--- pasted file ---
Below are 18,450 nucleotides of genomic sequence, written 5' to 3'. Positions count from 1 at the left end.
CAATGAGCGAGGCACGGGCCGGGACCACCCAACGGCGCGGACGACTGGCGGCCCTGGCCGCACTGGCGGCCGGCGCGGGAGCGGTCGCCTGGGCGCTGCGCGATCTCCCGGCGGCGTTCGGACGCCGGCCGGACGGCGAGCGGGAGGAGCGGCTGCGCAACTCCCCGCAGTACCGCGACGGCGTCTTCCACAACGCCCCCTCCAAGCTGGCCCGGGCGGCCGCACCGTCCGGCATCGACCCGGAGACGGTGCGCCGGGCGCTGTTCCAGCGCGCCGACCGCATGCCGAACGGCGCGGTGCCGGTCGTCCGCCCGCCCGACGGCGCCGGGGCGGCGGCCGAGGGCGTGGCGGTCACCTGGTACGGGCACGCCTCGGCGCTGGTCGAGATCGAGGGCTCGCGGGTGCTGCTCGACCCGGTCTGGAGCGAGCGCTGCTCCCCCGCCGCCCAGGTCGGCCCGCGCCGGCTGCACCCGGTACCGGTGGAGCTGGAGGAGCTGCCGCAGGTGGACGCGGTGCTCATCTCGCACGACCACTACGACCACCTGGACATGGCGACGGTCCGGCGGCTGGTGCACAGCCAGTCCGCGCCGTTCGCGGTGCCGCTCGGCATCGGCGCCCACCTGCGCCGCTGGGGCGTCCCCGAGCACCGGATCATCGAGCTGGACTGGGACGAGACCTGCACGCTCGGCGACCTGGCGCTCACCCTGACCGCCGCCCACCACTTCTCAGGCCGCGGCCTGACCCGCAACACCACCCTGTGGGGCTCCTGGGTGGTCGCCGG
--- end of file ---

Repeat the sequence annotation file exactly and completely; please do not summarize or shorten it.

Below are 18,450 nucleotides of genomic sequence, written 5' to 3'. Positions count from 1 at the left end.
CAATGAGCGAGGCACGGGCCGGGACCACCCAACGGCGCGGACGACTGGCGGCCCTGGCCGCACTGGCGGCCGGCGCGGGAGCGGTCGCCTGGGCGCTGCGCGATCTCCCGGCGGCGTTCGGACGCCGGCCGGACGGCGAGCGGGAGGAGCGGCTGCGCAACTCCCCGCAGTACCGCGACGGCGTCTTCCACAACGCCCCCTCCAAGCTGGCCCGGGCGGCCGCACCGTCCGGCATCGACCCGGAGACGGTGCGCCGGGCGCTGTTCCAGCGCGCCGACCGCATGCCGAACGGCGCGGTGCCGGTCGTCCGCCCGCCCGACGGCGCCGGGGCGGCGGCCGAGGGCGTGGCGGTCACCTGGTACGGGCACGCCTCGGCGCTGGTCGAGATCGAGGGCTCGCGGGTGCTGCTCGACCCGGTCTGGAGCGAGCGCTGCTCCCCCGCCGCCCAGGTCGGCCCGCGCCGGCTGCACCCGGTACCGGTGGAGCTGGAGGAGCTGCCGCAGGTGGACGCGGTGCTCATCTCGCACGACCACTACGACCACCTGGACATGGCGACGGTCCGGCGGCTGGTGCACAGCCAGTCCGCGCCGTTCGCGGTGCCGCTCGGCATCGGCGCCCACCTGCGCCGCTGGGGCGTCCCCGAGCACCGGATCATCGAGCTGGACTGGGACGAGACCTGCACGCTCGGCGACCTGGCGCTCACCCTGACCGCCGCCCACCACTTCTCAGGCCGCGGCCTGACCCGCAACACCACCCTGTGGGGCTCCTGGGTGGTCGCCGG